This post may also be cited as “Fun with ORESTAR – Caucus Committee Edition”. In case you haven’t checked it out, ORESTAR is Oregon’s campaign finance database and clearinghouse, wherein any fan of transparency or political number cruncher can lose themselves in piles and piles of contribution and expenditure reports. It offers raw data for the novice and insider alike, which means you can cut through the cheeky narratives of blogs such as this one should you feel so compelled.
For today’s foray into C & E, let’s take a look at reports from the different caucus committees of the Oregon Legislature. Now remember, Oregon election law only requires that campaign treasurers post transactions on the site within 30 days in the current stage of the 2008 election. If the groups donate to the campaigns for the 2007 election, such as Yes on 49, then that reporting window narrows to 7 days.
One word that might define the field of caucus campaign committees: disparity. And that disparity overwhelmingly favors the Democrats.
The campaign committee for the Oregon House Democrats, Future PAC, has raised $138,254.28 in 2007, with a total of $160,354.48 cash on hand. And all of that amount arrived after the close of the legislative session in late June. Compare that first figure to that of the newly-named Promote Oregon Leadership PAC for the House Republicans: $105,673.47 in contributions. Not too bad for the minority party, right? Well, they have spent the preponderance of that money, leaving them at a modest sum of $21,542.75. It would seem that the House GOP has a lot less out-of-the-gate fundraising enthusiasm than the majority party, and that it has quickly exhausted a large proportion of its early money resources.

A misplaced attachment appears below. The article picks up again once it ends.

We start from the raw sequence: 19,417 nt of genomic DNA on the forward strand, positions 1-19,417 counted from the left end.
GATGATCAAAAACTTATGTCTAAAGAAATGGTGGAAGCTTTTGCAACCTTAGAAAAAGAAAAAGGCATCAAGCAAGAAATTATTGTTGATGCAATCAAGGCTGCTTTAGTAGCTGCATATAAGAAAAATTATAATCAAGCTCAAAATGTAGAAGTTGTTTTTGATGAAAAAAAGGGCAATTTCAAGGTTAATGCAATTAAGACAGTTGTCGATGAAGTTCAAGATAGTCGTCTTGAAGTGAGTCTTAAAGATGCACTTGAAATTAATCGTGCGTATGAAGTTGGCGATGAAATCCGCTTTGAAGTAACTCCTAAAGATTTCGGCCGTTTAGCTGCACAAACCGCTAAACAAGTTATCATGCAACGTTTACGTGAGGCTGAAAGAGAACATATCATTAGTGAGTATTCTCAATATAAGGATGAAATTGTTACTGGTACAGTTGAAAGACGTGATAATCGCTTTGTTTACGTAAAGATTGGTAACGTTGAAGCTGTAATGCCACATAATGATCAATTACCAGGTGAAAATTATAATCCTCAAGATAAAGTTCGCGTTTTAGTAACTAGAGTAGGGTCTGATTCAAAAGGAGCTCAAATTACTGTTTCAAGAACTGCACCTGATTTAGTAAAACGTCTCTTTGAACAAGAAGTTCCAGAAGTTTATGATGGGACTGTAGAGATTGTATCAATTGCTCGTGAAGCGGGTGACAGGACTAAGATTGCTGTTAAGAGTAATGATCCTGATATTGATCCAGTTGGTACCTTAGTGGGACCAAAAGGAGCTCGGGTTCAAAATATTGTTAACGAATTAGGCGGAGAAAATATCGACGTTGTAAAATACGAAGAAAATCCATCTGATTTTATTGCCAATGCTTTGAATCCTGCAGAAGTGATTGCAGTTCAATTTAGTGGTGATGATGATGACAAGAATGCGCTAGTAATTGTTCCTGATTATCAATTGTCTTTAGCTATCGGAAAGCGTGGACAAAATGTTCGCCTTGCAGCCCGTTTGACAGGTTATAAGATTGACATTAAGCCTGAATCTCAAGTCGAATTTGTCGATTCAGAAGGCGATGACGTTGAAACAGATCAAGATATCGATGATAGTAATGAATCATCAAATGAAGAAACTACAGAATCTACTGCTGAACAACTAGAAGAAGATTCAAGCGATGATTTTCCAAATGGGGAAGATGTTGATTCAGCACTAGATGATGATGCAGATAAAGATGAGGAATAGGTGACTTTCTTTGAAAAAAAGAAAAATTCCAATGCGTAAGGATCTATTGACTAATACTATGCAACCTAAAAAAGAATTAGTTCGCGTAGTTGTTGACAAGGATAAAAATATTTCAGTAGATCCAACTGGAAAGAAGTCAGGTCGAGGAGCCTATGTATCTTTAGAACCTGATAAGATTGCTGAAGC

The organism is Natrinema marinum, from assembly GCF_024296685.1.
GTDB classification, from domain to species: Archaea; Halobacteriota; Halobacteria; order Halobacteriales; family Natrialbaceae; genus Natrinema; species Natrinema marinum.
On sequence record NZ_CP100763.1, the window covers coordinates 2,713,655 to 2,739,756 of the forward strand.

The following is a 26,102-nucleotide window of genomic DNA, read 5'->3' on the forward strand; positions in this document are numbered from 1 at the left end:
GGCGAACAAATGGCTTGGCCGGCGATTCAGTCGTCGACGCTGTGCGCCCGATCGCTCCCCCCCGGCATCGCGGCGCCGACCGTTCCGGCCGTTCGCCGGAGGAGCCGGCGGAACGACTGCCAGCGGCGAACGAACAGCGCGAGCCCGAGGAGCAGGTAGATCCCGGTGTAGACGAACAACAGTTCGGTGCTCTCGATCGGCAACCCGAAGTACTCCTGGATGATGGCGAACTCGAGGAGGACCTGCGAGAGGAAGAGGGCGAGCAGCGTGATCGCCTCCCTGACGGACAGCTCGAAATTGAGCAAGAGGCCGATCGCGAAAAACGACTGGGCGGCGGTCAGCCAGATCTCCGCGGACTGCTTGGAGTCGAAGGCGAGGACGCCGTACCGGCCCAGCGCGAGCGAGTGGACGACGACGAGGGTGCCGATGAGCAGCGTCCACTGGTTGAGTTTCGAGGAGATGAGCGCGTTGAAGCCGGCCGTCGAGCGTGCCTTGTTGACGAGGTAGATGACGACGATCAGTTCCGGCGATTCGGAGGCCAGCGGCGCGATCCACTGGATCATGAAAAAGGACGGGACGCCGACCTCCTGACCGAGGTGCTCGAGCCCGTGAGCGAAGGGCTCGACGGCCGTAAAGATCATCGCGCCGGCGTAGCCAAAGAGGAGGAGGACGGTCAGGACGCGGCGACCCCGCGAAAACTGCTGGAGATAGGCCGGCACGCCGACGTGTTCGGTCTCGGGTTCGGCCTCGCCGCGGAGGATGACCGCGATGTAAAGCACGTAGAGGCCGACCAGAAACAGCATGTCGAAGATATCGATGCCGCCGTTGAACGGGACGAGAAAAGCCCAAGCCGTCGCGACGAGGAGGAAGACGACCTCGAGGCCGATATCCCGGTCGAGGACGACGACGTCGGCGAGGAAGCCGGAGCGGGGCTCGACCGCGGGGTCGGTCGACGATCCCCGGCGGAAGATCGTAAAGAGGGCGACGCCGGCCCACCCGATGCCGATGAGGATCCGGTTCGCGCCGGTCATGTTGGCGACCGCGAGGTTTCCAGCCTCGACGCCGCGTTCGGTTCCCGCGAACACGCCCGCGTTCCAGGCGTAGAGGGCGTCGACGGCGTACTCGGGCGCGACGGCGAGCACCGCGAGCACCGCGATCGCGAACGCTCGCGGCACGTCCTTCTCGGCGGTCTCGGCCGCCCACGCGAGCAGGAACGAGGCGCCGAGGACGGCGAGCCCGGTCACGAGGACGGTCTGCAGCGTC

For the Oregon Senate caucuses, not much is different. The Senate Democratic Leadership Fund has raised $152,510.57 this year and has retained $143,811.24. That’s a pretty good show for a caucus with at least one-fifth of its membership running for statewide office. For the Senate GOP’s figures, you must find the vaguely-named committee “The Leadership Fund”, which indicates that the Senate Republicans have raised only $78,300.86 but have tightly controlled spending to keep $105,668.99 on hand.
These trends reflect, to a large extent, the fundraising gap between the campaign committees for the national parties. The Democratic Congressional Campaign Committee (DCCC) has been outpacing its Republican counterpart, the NRCC, by figures of two-to-one over the past few months, and the same rate is true for the U.S. Senate to a lesser extent.
But looking at federal numbers seems a lot less interesting than looking at state reports, where you can see the names of local businesses, and perhaps even your neighbors, listed as contributors to one party or another. If you haven’t taken a look at ORESTAR yet, head over there and do some number crunching for yourself.